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The Prince of CAM

Prince Charles is a big supporter of “natural” medicine, which in practice means unscientific and ineffective medicine. He has no particular expertise in this area, and there is absolutely no legitimate reason why he should have any influence over the practice of medicine in the UK. But he is the Prince of Wales, and he has chosen to use that celebrity to promote CAM.

Prince Charles has also recently been criticized for his credulous support for medical nonsense. The Telegraph recently reported that Simon Singh, co-author with Edzard Ernst of Trick or Treatment, and exposer of CAM pseudoscience, spoke about Prince Charles at the recent Hay Festival in India. Singh had some sharp criticism, including:

He only wants scientific evidence if it backs up his view of the natural treatment of health conditions…

We presented evidence that disputes the value of alternative medicine and despite this he hasn’t changed his mind…

Singh’s point is that Prince Charles is ideologically “fixated” on CAM and natural remedies, and this fixation trumps science and evidence. This seems to be true, and is not surprising since the psychological evidence suggests that this is how most people operate most of the time. We are all subject to confirmation bias and a host of other biases that cause us to hold and defend our ideological beliefs against disconfirming evidence. It takes a  certain dedication to the process of science and evidence to overcome these innate emotional responses.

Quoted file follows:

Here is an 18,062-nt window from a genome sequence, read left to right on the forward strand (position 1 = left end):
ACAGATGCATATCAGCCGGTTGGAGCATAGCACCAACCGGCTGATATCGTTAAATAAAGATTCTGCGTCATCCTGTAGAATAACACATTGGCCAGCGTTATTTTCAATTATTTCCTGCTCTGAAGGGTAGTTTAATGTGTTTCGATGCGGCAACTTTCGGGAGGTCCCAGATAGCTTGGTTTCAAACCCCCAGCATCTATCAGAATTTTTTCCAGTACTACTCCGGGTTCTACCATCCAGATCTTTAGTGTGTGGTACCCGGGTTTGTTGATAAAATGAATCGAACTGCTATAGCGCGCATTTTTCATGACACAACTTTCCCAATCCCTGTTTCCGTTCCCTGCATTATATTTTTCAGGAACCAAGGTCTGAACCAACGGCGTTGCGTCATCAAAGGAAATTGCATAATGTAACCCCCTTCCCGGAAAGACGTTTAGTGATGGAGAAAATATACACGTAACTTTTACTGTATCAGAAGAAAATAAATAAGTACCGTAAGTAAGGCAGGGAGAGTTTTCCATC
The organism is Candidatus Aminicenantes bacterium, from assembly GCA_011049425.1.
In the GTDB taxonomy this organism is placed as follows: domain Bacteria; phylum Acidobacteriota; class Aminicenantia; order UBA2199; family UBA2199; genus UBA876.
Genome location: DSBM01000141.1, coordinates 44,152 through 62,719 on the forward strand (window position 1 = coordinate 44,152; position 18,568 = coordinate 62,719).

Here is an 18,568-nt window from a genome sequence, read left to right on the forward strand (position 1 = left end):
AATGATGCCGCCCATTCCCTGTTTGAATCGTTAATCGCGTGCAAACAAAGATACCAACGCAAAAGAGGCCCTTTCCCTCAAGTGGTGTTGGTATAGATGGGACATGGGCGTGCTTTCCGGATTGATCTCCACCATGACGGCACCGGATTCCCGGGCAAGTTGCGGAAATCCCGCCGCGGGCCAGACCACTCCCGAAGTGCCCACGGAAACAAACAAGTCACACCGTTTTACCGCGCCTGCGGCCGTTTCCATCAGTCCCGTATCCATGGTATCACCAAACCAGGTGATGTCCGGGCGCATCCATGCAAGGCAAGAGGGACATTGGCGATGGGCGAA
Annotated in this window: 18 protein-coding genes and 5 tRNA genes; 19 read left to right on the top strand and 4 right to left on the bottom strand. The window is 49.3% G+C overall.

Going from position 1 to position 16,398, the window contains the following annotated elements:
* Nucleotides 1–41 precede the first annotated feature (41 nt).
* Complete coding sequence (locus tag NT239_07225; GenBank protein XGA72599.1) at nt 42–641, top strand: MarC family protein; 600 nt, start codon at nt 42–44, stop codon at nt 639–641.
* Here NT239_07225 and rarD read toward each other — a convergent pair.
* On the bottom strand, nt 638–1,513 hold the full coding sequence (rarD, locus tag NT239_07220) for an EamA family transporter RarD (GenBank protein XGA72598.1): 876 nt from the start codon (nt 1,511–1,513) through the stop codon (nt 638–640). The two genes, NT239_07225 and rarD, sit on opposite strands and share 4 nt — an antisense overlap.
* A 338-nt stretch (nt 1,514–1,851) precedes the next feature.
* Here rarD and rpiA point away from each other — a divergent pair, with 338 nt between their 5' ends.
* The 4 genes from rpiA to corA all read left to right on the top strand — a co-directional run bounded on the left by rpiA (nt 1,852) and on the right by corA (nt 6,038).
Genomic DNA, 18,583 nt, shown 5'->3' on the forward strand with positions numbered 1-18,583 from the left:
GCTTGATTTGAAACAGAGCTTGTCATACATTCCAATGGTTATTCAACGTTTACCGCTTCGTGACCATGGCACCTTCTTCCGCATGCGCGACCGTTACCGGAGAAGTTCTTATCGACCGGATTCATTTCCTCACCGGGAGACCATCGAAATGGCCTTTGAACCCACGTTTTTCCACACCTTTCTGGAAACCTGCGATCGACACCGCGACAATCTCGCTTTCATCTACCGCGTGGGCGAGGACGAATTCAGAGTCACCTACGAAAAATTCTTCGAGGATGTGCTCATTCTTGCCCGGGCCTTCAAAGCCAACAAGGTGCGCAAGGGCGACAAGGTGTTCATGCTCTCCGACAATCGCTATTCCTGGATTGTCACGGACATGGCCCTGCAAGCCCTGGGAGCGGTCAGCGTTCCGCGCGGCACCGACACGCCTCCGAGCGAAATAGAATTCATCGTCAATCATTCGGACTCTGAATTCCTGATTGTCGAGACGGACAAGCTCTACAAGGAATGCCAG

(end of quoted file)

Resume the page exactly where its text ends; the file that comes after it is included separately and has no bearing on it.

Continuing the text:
I would argue that being in an influential position, like the Prince of Wales, and actually using that influence to advocate for a certain position, comes with it the responsibility for due diligence – to make sure that the position you are supporting is valid.

In 1993 Prince Charles founded a Foundation for Integrative Health, whose mission is to explore:

“how safe, proven complementary therapies can work in conjunction with mainstream medicine”

The statement is very revealing – the Prince wants to show how CAM works and can be integrated. He does not want to explore if it works. This is not a subtle difference or quibbling about word choice. This represents a fundamental flaw in Prince Charles’ approach to the issue. Scientific evidence is a means of backfilling justification for beliefs he already has, not a tool for understanding the world and figuring out which medical interventions are safe and effective.

The Prince is not just an advocate for CAM in the UK, he appears to actively and effectively lobby for its promotion, or at least removal of science-based standards that would stand in the way of abject quackery. David Colquhoun reports on Prince Charles’ lobbying of the MHRA: